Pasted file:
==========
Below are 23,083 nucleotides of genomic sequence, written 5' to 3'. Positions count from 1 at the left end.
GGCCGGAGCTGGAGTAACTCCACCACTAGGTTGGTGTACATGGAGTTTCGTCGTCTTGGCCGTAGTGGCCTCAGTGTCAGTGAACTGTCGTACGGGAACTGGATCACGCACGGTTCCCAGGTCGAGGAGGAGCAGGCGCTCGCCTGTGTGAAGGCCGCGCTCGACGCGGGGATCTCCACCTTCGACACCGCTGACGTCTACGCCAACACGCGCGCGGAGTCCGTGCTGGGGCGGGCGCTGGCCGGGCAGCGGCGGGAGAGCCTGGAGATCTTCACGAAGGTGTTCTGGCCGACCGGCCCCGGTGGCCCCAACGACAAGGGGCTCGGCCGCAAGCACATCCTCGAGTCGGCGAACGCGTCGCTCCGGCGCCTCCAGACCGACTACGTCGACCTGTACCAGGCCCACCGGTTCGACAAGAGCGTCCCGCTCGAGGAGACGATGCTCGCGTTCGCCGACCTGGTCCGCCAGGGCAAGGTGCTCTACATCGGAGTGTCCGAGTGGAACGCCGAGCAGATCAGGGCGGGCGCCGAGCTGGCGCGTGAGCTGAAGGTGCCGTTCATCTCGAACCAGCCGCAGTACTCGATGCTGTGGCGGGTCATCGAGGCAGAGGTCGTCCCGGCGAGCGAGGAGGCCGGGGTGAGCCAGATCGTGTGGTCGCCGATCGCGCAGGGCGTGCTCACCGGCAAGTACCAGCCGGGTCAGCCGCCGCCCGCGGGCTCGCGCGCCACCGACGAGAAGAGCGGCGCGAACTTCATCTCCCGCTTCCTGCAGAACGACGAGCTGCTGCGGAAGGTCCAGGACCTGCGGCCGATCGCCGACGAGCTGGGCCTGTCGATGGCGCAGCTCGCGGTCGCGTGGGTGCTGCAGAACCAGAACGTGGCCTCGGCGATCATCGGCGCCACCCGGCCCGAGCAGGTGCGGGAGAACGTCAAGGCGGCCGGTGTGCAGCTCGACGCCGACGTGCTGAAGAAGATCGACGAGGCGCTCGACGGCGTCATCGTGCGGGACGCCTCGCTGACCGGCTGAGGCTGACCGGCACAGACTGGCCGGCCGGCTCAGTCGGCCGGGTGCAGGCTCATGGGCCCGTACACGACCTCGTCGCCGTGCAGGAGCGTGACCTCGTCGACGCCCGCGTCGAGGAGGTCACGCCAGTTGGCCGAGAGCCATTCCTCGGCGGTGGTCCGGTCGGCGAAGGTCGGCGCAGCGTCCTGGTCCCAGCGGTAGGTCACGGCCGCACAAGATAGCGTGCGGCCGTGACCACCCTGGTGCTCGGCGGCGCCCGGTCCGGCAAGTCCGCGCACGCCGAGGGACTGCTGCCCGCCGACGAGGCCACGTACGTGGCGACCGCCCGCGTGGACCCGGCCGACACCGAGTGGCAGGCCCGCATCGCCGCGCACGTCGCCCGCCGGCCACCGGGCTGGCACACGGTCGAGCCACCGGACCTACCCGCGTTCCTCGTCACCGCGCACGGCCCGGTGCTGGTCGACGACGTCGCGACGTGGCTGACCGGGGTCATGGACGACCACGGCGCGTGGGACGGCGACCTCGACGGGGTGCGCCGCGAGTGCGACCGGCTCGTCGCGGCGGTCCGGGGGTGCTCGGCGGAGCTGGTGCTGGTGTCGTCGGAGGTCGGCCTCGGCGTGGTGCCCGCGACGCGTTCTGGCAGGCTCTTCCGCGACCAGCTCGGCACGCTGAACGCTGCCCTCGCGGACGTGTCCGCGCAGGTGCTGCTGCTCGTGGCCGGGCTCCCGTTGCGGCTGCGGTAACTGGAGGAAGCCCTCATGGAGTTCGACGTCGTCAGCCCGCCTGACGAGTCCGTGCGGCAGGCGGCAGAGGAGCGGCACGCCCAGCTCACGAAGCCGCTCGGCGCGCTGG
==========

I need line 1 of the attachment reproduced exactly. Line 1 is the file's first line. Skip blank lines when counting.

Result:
Below are 23,083 nucleotides of genomic sequence, written 5' to 3'. Positions count from 1 at the left end.